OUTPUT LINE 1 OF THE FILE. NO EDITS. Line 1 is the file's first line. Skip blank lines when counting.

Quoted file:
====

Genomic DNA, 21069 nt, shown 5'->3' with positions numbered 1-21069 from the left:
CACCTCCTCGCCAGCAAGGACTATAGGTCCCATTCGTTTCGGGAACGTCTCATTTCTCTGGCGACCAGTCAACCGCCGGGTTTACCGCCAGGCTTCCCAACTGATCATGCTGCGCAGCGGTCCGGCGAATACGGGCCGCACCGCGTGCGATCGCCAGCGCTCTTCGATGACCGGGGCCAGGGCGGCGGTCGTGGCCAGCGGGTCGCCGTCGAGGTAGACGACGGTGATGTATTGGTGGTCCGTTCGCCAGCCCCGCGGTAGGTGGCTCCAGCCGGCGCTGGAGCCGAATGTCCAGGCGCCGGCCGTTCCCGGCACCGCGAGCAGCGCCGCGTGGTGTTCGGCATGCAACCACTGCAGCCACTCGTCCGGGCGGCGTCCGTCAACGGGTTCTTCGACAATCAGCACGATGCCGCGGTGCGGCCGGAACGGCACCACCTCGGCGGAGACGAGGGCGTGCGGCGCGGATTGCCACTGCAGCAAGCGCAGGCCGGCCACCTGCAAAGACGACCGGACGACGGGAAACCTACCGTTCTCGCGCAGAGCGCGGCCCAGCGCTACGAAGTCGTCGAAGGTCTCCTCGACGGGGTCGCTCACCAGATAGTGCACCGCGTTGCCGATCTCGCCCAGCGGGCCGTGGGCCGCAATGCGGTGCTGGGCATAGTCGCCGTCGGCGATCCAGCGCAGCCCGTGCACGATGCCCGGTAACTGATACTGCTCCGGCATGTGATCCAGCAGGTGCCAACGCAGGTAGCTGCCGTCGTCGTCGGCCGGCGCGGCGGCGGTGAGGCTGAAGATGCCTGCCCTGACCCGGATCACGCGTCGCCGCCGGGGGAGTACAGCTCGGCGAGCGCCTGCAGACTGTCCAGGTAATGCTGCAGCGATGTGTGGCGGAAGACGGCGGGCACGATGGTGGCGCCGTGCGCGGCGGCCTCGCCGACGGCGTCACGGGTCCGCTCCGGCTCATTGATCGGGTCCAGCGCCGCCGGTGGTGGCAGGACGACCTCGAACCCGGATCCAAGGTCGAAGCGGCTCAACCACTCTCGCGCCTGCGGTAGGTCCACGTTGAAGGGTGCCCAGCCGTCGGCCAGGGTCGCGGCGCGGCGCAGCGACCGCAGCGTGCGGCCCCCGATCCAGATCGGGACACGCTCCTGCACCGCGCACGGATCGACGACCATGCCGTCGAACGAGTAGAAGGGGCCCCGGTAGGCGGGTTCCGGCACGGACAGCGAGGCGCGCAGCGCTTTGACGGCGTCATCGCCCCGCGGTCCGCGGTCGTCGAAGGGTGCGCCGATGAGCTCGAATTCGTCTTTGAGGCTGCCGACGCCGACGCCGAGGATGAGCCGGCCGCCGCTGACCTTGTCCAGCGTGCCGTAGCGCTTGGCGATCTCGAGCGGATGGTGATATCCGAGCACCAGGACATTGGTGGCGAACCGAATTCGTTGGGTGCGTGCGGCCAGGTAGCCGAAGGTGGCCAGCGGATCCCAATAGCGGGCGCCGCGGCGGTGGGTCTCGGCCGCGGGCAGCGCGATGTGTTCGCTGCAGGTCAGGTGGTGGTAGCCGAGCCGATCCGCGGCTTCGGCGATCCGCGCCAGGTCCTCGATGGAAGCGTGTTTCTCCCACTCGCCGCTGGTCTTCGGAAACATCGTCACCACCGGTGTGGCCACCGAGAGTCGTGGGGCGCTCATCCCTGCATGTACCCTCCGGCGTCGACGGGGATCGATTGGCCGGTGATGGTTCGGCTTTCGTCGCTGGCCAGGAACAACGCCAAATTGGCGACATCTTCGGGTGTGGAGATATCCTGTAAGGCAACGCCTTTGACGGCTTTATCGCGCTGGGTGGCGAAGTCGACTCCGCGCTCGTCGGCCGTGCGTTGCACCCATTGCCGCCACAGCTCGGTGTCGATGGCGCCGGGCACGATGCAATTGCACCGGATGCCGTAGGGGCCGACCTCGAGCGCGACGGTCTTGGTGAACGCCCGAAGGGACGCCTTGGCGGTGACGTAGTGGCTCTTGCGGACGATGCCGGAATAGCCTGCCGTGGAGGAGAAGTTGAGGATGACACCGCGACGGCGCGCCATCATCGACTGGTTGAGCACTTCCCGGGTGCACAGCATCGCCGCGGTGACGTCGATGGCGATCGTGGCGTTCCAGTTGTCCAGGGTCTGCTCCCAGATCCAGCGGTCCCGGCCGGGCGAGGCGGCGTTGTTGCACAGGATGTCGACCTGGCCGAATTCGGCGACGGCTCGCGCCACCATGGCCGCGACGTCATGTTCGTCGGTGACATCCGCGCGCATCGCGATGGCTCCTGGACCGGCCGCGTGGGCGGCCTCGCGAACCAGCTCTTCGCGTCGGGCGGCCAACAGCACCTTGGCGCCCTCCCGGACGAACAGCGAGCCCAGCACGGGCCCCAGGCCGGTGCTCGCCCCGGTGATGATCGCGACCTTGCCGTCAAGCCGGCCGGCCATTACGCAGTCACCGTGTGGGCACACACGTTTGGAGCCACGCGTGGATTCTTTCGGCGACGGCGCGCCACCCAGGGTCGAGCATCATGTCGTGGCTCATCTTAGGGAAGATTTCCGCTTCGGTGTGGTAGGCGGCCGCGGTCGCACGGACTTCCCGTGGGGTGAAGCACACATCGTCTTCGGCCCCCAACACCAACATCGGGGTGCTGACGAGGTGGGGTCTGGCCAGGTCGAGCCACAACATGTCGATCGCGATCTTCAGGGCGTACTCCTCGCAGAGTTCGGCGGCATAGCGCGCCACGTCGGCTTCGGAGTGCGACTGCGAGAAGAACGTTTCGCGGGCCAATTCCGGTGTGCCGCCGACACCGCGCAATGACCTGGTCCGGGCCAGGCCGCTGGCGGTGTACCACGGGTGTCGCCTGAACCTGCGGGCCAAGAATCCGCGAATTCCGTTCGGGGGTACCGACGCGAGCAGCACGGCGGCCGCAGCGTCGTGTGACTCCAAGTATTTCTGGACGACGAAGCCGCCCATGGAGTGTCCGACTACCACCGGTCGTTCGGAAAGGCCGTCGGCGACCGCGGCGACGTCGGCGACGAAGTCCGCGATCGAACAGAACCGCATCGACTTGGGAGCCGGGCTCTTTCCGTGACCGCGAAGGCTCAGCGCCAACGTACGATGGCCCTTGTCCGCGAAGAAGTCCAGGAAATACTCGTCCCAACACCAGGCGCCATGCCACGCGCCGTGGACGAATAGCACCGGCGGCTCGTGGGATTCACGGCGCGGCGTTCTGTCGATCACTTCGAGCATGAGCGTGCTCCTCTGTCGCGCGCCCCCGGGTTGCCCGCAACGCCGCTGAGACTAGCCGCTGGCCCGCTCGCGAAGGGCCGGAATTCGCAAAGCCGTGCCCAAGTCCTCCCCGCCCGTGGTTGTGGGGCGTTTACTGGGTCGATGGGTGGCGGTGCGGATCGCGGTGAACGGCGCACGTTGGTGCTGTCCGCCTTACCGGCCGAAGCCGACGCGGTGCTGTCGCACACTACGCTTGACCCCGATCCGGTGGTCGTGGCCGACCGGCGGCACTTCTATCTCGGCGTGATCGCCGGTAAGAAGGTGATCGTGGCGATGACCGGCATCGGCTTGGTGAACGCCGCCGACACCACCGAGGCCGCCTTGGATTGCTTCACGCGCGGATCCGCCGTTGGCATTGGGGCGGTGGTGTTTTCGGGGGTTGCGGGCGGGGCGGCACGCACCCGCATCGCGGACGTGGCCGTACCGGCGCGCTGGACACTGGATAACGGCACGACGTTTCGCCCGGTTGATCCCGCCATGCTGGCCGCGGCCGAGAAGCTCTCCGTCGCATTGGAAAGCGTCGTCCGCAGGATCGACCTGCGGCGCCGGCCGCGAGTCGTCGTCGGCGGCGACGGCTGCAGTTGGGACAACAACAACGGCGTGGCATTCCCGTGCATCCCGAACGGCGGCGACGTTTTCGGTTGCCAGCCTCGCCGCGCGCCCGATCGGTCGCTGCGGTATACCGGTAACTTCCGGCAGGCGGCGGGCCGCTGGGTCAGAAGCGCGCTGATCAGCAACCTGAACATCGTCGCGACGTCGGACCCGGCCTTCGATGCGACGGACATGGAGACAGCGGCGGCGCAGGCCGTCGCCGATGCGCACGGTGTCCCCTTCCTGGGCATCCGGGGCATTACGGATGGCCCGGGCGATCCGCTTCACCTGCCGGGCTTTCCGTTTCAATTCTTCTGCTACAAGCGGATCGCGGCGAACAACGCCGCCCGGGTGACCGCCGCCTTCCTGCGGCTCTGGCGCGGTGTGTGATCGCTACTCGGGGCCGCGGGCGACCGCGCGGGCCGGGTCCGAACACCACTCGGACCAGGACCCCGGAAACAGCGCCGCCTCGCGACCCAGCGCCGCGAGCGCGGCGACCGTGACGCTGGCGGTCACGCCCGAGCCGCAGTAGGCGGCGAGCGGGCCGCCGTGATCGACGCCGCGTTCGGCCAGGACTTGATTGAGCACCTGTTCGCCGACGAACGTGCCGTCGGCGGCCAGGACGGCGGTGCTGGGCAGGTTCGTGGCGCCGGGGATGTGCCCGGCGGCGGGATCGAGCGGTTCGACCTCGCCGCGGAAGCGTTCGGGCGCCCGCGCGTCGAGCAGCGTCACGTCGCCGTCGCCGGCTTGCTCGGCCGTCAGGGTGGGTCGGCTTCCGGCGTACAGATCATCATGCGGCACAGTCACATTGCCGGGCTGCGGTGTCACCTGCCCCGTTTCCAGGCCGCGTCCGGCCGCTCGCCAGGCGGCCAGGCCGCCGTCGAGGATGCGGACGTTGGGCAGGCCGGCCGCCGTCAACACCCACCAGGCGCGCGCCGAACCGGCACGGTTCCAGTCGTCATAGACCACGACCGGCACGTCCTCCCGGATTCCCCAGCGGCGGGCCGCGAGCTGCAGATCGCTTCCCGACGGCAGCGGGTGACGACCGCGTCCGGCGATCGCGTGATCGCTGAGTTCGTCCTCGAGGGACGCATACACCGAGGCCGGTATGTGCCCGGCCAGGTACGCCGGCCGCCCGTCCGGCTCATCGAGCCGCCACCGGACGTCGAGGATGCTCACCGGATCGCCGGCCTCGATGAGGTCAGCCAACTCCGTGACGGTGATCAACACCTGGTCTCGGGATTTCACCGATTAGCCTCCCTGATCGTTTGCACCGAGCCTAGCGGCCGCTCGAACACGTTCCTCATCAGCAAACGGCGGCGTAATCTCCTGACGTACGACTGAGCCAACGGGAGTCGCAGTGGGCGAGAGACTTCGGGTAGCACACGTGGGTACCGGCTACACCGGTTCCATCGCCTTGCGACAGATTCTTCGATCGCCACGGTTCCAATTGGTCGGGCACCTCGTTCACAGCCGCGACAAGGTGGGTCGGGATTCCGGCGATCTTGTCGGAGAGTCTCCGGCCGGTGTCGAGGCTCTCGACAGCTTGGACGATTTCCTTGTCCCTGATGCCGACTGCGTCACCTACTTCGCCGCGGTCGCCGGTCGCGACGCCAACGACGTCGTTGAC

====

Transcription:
Genomic DNA, 21069 nt, shown 5'->3' with positions numbered 1-21069 from the left: